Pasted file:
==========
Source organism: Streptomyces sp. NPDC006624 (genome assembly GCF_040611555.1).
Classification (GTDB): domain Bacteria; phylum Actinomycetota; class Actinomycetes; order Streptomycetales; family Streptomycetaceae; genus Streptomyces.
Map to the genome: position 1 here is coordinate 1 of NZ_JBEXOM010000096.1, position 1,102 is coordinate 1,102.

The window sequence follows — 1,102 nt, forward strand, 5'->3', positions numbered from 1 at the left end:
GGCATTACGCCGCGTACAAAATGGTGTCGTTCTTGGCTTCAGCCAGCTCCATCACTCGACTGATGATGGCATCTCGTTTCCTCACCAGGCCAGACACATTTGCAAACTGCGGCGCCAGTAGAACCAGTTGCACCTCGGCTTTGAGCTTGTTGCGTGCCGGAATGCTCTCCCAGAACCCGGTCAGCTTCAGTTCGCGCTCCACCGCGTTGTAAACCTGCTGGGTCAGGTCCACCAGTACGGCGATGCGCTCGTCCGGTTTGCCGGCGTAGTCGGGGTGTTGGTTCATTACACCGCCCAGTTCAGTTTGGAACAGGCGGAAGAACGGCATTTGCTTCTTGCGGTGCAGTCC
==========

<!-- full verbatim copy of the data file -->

Source organism: Streptomyces sp. NPDC006624 (genome assembly GCF_040611555.1).
Classification (GTDB): domain Bacteria; phylum Actinomycetota; class Actinomycetes; order Streptomycetales; family Streptomycetaceae; genus Streptomyces.
Map to the genome: position 1 here is coordinate 1 of NZ_JBEXOM010000096.1, position 1,102 is coordinate 1,102.

The window sequence follows — 1,102 nt, forward strand, 5'->3', positions numbered from 1 at the left end:
GGCATTACGCCGCGTACAAAATGGTGTCGTTCTTGGCTTCAGCCAGCTCCATCACTCGACTGATGATGGCATCTCGTTTCCTCACCAGGCCAGACACATTTGCAAACTGCGGCGCCAGTAGAACCAGTTGCACCTCGGCTTTGAGCTTGTTGCGTGCCGGAATGCTCTCCCAGAACCCGGTCAGCTTCAGTTCGCGCTCCACCGCGTTGTAAACCTGCTGGGTCAGGTCCACCAGTACGGCGATGCGCTCGTCCGGTTTGCCGGCGTAGTCGGGGTGTTGGTTCATTACACCGCCCAGTTCAGTTTGGAACAGGCGGAAGAACGGCATTTGCTTCTTGCGGTGCAGTCC